Farming organically, farming differently - how organic crop rotations would impact the global food basket
Buying organic food is now common for more and more people over the world. However, the role that organic farming could play in feeding the planet is still a hot topic, namely due to the possible lower productivity of organic farming practices. Our study explores the outcomes of a scenario of drastic expansion of organic farming over global croplands. In particular, we underline the many implications that the changes in crop rotations associated organic farming expansion would have for the food basket delivered to consumers.
Imagine waking up tomorrow morning: you open the door of your fridge and the shutter of your sideboard, and you realise you forgot to buy groceries for the week. I am sure you would then decide to take your bike and go to your favourite grocery store to buy some food for the week. While entering, you discover that – behold! - overnight, all farmers around the world have decided to go organic! What will you find on the shelves of the grocery store, and in which quantity? Well, this depends mostly on two things. Firstly, what would an organic farmer preferably grow compared to a conventional one? Secondly, what would the organic crops yield be compared to the conventional (i.e. non-organic) one? The answers to these questions certainly have dramatic consequences on the food basket you would normally find at the grocery store. As you can see, it is not an easy question to answer!
Indeed, organic farmers do not necessarily grow the same types of crops as the conventional farmers, mainly due to the ban of synthetic pesticides and fertilisers. In order to face such ban, organic farmers resort to more complex, diversified and longer crop rotations. Such diversification practices are well known and are essential to support sustainable organic farming systems. But when generalised all over the world, it was not clear how these different sets of crops grown would influence the food basket available for consumers like you. In addition, it is known that many crops cultivated under organic farming achieve lower yields than those cultivated in conventional farming. Yet, this rule of the thumb depends very much on the type of crops considered and on the geographical region where those crops are produced. Overall, the composition and abundance of the organic products you will find at the grocery store will depend on the combined effect of such occurrences.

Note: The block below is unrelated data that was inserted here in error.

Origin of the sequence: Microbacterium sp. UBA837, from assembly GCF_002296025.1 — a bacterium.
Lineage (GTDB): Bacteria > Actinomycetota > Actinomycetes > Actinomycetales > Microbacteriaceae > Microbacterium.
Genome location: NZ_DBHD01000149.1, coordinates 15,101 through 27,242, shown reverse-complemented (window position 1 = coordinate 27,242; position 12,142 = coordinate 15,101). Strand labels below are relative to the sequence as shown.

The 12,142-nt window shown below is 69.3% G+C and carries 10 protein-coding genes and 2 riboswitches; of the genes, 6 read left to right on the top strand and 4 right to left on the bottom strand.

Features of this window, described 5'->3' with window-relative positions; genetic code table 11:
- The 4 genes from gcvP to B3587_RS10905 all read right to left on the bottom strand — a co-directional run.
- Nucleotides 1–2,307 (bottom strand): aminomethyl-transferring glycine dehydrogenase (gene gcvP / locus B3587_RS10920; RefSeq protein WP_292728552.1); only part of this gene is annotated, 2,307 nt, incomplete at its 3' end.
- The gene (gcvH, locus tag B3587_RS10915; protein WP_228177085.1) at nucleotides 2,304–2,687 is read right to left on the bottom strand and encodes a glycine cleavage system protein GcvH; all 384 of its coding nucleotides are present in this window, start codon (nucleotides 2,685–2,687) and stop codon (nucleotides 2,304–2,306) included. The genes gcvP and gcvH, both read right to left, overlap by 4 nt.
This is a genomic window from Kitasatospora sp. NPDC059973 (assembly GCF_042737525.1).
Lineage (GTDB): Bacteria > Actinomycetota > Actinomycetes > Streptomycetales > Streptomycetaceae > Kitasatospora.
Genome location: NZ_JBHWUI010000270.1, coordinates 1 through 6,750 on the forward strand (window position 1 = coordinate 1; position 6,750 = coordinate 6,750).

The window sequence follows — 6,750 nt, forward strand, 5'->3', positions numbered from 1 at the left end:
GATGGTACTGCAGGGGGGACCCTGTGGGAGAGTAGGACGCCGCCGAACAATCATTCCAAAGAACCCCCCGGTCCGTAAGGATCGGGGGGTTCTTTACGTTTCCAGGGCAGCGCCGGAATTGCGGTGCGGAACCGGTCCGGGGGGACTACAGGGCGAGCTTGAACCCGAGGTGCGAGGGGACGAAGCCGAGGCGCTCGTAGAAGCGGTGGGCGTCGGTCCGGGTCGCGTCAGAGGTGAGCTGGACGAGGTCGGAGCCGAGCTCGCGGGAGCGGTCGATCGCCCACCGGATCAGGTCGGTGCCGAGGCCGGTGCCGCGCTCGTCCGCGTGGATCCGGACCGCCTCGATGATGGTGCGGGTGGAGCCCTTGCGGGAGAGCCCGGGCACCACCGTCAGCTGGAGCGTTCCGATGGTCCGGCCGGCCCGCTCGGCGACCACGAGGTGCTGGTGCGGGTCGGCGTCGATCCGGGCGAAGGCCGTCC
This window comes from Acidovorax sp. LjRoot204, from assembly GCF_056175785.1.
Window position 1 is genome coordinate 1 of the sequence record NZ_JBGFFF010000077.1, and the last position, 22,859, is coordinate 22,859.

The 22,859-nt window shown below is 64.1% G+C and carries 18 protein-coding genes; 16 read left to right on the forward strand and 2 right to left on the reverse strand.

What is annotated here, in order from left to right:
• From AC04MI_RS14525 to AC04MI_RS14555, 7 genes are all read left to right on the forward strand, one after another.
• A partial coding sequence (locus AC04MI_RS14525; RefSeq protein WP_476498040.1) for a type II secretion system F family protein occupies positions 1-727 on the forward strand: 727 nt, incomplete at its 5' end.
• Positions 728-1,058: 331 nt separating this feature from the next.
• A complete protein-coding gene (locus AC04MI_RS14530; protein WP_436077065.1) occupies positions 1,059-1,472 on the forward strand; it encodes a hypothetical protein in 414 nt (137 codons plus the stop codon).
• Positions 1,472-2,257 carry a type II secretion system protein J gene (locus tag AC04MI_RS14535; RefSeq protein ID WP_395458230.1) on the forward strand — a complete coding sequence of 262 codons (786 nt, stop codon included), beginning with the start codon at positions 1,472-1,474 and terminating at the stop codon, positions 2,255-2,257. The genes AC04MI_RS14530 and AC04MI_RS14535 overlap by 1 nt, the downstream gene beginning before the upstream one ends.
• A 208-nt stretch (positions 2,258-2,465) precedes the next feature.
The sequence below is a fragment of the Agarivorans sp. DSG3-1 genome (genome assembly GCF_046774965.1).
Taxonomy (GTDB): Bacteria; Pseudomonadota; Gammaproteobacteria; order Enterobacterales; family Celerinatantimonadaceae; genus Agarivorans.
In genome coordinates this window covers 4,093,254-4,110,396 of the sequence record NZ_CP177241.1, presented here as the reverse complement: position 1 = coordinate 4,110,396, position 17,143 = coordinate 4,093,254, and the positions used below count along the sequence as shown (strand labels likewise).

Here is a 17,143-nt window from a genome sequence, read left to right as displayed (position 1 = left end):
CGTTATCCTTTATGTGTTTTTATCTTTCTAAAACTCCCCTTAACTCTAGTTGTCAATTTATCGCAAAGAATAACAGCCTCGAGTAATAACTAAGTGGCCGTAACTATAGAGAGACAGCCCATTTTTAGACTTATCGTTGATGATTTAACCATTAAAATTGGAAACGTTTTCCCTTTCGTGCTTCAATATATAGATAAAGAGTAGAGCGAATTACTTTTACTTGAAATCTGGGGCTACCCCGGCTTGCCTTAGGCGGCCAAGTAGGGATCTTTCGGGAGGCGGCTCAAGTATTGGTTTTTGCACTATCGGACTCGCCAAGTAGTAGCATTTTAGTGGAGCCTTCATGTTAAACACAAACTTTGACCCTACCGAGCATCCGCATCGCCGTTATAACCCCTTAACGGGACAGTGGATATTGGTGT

The idea of investigating the consequences of the changes in crop rotations resulting from a sudden conversion of global croplands to organic farming came up in a sunny spring afternoon at INRA (the French National Institute for Agricultural Research) in Bordeaux (France), in 2017. We (Pietro, Thomas and Verena) were discussing the perspective of a broader project aiming at simulating the productivity of organic farming at the global scale. While discussing, we realised that nobody had estimated the consequences that changes in crop rotations could have for global food delivery yet. Although organic practices are known to differ from conventional ones, we had no clue about the consequences that cultivating different crops have on global agricultural land use. We thus decided of a simple thought experiment based on a spatially explicit (i.e. using geographical maps) conversion of current croplands to organic farming by imposing ad hoc organic crop rotations. Then, we estimated global food production by using data of the specific yield of organic crops.
As you will see from our paper, today at the grocery store you will need to buy less food. In an organic world, global food production would decrease by about 25%. In addition, you will have to get much more energy and proteins from grain pulses, such as peas and beans, as well as from cereals that you are less familiar with such as barley, oat, or rye. On the contrary, you will not be able to buy as much wheat, rice or maize-based products (roughly half of what you are currently used to), as well as other crop products like starchy roots (i.e. potatoes). Overall, the impact on consumers’ habits due to these changes in the available food basket is much stronger than the overall decrease in total food production. This means that, in an hypothetical organic world, we should all change the way we cook and eat food.
Read the full paper, "Changes in crop rotations would impact food production in an organically farmed world" in Nature Sustainability at https://www.nature.com/articles/s41893-019-0259-5